DISRUPTIONS to water supply in the town of Tullamore are to kept to a minimum during works on the Water Services Investment Programme
.Phase 1 of the Watermain Rehabilitation Scheme will see the replacement of existing cast iron watermains and connections up to and including individual stopcocks.
Areas affected will include Grand Canal south to O’Moore Street including Spollanstown Road, Patrick Street to Batchelor’s Walk to Clonminch, Market Square to the Harbour area, High Street and Clontarf Road.
The scheme comes with a €12 million pricetag.
Tom Shanahan and Anne Healy Smith gave a presentation to members of Tullamore Town Council at the May meeting about the project which aims to look at the water supply in the county.
Works around schools will be carried out during school holidays and all routes will remain open for special events.
While works will be carried out in three areas around the town, no two areas will be worked on at the same time.
During the works there will be messaging boards put on the town’s approach roads to notify people of diversions.
Chairperson of Tullamore Town Council Sinead Dooley said she was delighted to see the overall improvement of water in the town. She asked if water metres installed during these works would leave people exempt from charges down the line.
Cllr Tommy McKeigue asked if work would be carried out at night and asked that the contractor hired be concise and finish out the works on time.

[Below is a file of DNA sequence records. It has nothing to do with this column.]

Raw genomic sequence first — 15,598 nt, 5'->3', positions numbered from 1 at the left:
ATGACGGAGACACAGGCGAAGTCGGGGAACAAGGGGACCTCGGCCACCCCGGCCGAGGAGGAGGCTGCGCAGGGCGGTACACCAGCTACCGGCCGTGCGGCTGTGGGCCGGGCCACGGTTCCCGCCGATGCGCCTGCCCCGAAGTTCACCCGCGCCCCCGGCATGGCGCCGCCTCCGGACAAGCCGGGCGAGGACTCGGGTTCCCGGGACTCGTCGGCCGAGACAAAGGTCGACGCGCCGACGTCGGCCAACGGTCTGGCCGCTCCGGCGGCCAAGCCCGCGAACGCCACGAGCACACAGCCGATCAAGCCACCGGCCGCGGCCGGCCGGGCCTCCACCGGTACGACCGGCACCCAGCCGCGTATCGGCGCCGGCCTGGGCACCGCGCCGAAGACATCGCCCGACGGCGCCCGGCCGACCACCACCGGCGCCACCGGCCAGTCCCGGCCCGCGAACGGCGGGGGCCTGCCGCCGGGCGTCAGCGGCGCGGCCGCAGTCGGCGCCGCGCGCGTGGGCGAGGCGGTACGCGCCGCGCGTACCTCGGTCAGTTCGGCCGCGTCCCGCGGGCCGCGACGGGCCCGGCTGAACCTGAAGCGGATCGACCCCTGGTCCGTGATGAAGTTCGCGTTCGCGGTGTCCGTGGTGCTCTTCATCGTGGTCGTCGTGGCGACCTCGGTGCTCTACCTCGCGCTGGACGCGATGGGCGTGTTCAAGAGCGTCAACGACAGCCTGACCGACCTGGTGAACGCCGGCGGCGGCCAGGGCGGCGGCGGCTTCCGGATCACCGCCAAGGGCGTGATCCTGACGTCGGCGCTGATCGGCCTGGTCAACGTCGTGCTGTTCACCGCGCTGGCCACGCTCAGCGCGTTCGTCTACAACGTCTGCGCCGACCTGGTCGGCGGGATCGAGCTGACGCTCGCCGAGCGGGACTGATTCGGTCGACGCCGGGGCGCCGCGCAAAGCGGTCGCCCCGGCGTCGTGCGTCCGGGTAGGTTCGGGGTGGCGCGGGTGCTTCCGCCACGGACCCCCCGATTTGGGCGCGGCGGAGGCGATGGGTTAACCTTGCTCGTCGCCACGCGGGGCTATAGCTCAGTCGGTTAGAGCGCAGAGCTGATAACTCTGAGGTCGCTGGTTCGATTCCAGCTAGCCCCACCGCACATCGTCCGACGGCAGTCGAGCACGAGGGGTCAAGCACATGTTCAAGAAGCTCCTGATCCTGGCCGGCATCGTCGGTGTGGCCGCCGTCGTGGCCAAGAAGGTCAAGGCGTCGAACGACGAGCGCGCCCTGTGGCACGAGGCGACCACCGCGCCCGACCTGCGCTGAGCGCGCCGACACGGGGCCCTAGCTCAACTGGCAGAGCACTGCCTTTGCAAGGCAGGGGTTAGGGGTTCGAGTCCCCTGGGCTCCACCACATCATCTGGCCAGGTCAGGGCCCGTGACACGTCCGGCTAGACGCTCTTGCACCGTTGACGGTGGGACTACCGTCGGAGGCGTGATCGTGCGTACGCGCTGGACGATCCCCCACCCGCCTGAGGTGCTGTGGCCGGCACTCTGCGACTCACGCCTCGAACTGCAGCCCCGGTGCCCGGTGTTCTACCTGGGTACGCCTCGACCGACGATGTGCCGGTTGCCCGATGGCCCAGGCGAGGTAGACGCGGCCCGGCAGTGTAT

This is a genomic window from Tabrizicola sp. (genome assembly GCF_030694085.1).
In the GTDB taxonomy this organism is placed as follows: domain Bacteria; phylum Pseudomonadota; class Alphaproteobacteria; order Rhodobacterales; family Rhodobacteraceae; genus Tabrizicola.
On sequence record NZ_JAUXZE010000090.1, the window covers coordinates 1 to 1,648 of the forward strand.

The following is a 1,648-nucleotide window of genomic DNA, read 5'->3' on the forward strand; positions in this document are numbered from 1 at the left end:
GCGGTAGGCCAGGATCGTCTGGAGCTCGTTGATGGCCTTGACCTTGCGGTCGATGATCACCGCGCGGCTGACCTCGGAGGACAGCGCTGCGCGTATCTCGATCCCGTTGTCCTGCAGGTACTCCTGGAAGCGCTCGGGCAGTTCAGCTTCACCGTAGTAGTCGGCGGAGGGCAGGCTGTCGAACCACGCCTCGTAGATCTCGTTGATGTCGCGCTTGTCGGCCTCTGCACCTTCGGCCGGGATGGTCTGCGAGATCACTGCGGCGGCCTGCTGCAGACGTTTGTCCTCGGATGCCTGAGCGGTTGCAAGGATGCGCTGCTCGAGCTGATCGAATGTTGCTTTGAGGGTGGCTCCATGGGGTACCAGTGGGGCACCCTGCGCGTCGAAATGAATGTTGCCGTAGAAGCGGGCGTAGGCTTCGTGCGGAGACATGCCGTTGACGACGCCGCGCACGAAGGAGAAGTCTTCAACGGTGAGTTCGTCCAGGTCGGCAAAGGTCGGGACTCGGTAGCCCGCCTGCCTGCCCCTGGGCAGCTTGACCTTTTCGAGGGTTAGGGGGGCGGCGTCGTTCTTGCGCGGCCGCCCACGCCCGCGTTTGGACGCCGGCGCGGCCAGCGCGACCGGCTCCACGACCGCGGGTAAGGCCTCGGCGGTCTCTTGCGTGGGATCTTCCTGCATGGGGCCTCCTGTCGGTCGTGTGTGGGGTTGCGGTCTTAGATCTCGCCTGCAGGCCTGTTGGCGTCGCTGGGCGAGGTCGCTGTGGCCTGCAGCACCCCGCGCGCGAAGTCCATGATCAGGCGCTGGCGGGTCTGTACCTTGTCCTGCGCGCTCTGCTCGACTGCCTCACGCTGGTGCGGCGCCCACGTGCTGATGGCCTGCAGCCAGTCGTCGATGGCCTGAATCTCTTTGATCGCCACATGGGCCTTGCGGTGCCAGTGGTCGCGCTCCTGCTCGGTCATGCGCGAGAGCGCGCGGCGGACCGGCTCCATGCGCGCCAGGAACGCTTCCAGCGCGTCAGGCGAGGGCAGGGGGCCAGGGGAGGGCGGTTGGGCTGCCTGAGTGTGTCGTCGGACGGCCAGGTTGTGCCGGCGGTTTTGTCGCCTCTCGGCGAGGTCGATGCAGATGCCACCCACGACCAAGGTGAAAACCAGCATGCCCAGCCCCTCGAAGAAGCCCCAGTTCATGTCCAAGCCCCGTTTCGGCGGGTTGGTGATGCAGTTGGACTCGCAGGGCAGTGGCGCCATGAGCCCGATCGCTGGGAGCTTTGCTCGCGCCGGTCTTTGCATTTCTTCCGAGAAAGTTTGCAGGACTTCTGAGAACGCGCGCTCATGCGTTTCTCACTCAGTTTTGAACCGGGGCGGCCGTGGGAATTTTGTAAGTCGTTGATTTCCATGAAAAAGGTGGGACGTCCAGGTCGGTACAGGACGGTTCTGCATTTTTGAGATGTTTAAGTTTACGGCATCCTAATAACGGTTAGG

Cllr Brendan Killeavy asked that council workers produce ID’s when visiting homes. He also asked if the council could look for another water supply other than the proposed one at Arden which he said is full of lime.
“The council is going to spend millions. We could do much better and find a much better source for residents,” he said.
Cllr Lar Byrne said while lime was bad for electrical appliances it was good for young babies and was in fact healthier than soft water.
Mr Shanahan said they hoped construction on the project would start by July or August. He said there were good contractors fighting for work so they would ensure they get one of them.
He said while there were a lot of people in the town used to soft water from Clonaslee water, many groundwater schemes in the country contained lime and there were no health issues with it.
Meanwhile Ms Healy Smith said the maximum shut down of any water supply would be six hours during an 24 hour period and there has to be seven working days between any two shutdowns in the same area.
She added there would be some night work, but that the council would do its best to ensure minimum noise and disruption to residents.
Town Engineer Paul Devaney stressed that while Ms Healy Smith was speaking of “planned shutdowns”, if someone breaks a main during works, this will not be a planned shutdown.
Town Clerk Martin Daly described the project as “a vital programme for a Gateway town like Tullamore.”